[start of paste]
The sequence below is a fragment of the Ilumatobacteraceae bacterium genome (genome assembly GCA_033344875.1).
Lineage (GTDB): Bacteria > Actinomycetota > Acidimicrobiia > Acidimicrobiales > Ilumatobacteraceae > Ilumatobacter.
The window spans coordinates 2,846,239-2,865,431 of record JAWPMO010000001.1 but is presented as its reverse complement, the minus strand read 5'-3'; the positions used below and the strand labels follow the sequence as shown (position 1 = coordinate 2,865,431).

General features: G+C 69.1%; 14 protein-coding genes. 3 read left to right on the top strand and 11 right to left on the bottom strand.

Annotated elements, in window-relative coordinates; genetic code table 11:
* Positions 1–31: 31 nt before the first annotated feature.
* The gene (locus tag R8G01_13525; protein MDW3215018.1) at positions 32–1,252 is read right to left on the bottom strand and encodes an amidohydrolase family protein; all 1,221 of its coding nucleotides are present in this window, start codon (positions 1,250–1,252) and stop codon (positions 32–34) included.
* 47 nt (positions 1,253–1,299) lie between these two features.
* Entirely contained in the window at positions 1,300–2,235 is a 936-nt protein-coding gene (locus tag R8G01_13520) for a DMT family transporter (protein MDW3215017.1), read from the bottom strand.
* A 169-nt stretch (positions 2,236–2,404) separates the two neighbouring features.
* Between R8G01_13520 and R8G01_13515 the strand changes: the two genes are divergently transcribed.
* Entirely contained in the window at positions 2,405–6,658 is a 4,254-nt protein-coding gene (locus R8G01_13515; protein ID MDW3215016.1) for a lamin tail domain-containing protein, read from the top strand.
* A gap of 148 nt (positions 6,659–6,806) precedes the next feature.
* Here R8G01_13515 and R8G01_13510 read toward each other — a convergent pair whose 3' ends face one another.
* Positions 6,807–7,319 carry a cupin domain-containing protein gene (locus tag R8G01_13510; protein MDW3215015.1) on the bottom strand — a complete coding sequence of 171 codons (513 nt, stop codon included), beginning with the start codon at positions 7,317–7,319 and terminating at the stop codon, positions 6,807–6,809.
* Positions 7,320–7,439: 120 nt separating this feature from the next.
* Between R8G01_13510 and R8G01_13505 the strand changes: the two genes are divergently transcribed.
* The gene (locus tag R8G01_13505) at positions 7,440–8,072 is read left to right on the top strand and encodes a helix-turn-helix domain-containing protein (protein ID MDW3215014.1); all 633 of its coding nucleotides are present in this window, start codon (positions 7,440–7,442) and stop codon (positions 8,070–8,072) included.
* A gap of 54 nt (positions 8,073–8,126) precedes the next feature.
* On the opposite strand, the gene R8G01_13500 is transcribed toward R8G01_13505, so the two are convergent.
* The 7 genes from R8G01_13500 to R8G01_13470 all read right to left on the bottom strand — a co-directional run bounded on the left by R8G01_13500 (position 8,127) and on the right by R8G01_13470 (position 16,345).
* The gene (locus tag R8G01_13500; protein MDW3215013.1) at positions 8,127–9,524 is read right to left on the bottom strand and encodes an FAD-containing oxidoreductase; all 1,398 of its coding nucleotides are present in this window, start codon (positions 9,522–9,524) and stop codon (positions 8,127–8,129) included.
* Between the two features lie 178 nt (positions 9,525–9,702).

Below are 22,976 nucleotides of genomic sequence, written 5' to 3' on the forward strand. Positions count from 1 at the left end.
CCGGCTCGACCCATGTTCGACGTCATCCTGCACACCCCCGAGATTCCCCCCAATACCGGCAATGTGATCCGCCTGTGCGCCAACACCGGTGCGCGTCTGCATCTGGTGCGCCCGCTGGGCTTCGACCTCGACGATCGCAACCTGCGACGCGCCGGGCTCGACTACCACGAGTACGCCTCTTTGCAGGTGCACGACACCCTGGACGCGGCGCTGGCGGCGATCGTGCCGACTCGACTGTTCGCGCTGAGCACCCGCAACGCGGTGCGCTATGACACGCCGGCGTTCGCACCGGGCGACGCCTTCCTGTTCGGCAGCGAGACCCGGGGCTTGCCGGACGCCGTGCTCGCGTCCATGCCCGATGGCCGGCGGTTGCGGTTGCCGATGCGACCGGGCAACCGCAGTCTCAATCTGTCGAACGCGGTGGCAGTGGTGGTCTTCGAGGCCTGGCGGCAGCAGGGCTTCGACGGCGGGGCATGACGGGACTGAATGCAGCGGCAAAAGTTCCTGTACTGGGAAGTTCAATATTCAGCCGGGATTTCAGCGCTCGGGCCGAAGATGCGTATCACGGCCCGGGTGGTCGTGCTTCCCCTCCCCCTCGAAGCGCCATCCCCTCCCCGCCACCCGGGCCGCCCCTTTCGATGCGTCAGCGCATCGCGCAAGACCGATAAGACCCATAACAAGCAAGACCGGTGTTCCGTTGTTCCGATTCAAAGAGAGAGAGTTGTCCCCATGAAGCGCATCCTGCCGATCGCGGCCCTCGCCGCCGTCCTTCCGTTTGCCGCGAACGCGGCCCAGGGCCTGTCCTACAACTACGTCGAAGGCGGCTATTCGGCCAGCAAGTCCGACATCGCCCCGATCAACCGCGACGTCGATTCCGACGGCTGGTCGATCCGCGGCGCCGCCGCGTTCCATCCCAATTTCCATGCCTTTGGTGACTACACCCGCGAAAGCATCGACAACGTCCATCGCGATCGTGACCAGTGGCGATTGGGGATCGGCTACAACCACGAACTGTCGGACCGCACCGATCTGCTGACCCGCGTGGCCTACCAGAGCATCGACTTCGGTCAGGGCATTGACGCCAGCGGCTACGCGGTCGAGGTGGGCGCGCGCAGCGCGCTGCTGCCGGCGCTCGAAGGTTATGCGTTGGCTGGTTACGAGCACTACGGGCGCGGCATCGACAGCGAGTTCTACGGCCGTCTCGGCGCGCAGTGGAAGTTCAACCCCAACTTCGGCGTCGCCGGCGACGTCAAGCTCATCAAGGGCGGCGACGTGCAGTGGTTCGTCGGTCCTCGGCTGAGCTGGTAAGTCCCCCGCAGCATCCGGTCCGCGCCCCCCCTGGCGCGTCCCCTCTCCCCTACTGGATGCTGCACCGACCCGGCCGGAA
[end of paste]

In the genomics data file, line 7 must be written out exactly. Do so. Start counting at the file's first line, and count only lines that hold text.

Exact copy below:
* The gene (locus tag R8G01_13525; protein MDW3215018.1) at positions 32–1,252 is read right to left on the bottom strand and encodes an amidohydrolase family protein; all 1,221 of its coding nucleotides are present in this window, start codon (positions 1,250–1,252) and stop codon (positions 32–34) included.